I just acquired an HTC One M8, which I chose over the Samsung Galaxy S5. It would have been nice to have the S5's fingerprint reader and heart rate monitor. But reviews by actual owners pointed me to the HTC. Among the top reasons: The S5 has more features than most people can learn in a lifetime. I'm not a geek. I work in IT, and prefer to use my spare time for things I enjoy, not spending all of my waking hours playing with my phone. Also, bloatware was cited as a performance drag.

    The One M8 is mostly vanilla Android. So yes, had to download a few apps that other vendors would have included. But it is easy to use, blindingly fast, and has fantastic battery life.

    One thing we have all learned over the years is that competition improves the breed. More choices mean vendors that won't get fat and lazy. Reviewers should spend a bit of time on not just the high flyers, and we'll all be better off because of it.
    • I Love MY HTC 4G LTE

      Ever since my HTC touchpro 2 I became a fan. And for me,I'm running a little behind, but with jellybeen 4.1.1 update I received a few months ago,it just gets better. From what I read,they are still looking at updating to 4.3 , even if they don't,I'm more than satisfied.
      I bought a Samsung Galaxy S4 for mom inlaw,and found it not very intuitive,even in easy mode. My EVO took me a few hours,and it was like I had been using it for years.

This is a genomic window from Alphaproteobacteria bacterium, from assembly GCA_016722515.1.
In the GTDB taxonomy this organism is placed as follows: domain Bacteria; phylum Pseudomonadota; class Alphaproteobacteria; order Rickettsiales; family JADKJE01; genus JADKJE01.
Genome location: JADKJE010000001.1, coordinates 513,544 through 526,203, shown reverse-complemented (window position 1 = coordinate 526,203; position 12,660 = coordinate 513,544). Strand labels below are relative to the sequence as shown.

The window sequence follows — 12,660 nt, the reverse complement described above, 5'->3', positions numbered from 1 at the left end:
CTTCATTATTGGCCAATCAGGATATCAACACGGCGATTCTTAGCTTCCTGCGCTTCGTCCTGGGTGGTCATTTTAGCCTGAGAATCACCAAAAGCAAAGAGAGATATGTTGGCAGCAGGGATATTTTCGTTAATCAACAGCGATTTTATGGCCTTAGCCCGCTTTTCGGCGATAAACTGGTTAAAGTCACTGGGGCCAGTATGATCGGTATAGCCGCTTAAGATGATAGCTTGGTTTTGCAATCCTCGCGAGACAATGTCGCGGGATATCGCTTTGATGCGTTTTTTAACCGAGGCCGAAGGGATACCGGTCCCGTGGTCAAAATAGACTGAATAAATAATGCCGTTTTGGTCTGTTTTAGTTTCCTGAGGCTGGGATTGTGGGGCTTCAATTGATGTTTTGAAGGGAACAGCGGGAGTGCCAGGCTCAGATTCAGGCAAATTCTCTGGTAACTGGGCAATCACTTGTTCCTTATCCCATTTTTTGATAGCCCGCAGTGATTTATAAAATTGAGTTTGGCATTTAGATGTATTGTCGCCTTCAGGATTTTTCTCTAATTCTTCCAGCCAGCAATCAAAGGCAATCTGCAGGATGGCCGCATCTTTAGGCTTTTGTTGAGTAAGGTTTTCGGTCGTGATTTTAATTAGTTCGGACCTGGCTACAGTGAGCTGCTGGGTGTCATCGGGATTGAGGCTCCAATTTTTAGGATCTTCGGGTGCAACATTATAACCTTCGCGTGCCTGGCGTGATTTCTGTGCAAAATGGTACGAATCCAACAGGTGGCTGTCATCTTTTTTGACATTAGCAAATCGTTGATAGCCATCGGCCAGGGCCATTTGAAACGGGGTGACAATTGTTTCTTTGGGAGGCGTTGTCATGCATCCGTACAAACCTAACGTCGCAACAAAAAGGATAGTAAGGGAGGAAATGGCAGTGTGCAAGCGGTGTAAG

My next phone will definitely be HTC and before you get your next phone,try out some others first,read reviews, because you might be pleasantly surprised.
  • Was my all time favorite phone until

    LG G2. G3 may even better. The whole phone industry is about refinements now. Good to see HTC finally making money.
  • Love HTC products

    But it's an extremely competitive market. In which case, good products may indeed not be enough. Sony, Motorola, Blackberry and many others are in the same boat. Mostly good for consumers, though.
  • "Others"

    Why does the WINDOWS phone always wind up in the "Others" category?
  • Biggest problem

    at HTC it's they only make smartphones, while from Samsung and LG to Sony there are many other revenue streams. HTC should just keep making the very same quality One and Desire phones but try to invest in othet gadgets as well.
    Also, it might be an idea to either push Google Services and content or make some kind of deal with companies as Spotify or Deezer to create some shared revenue economy.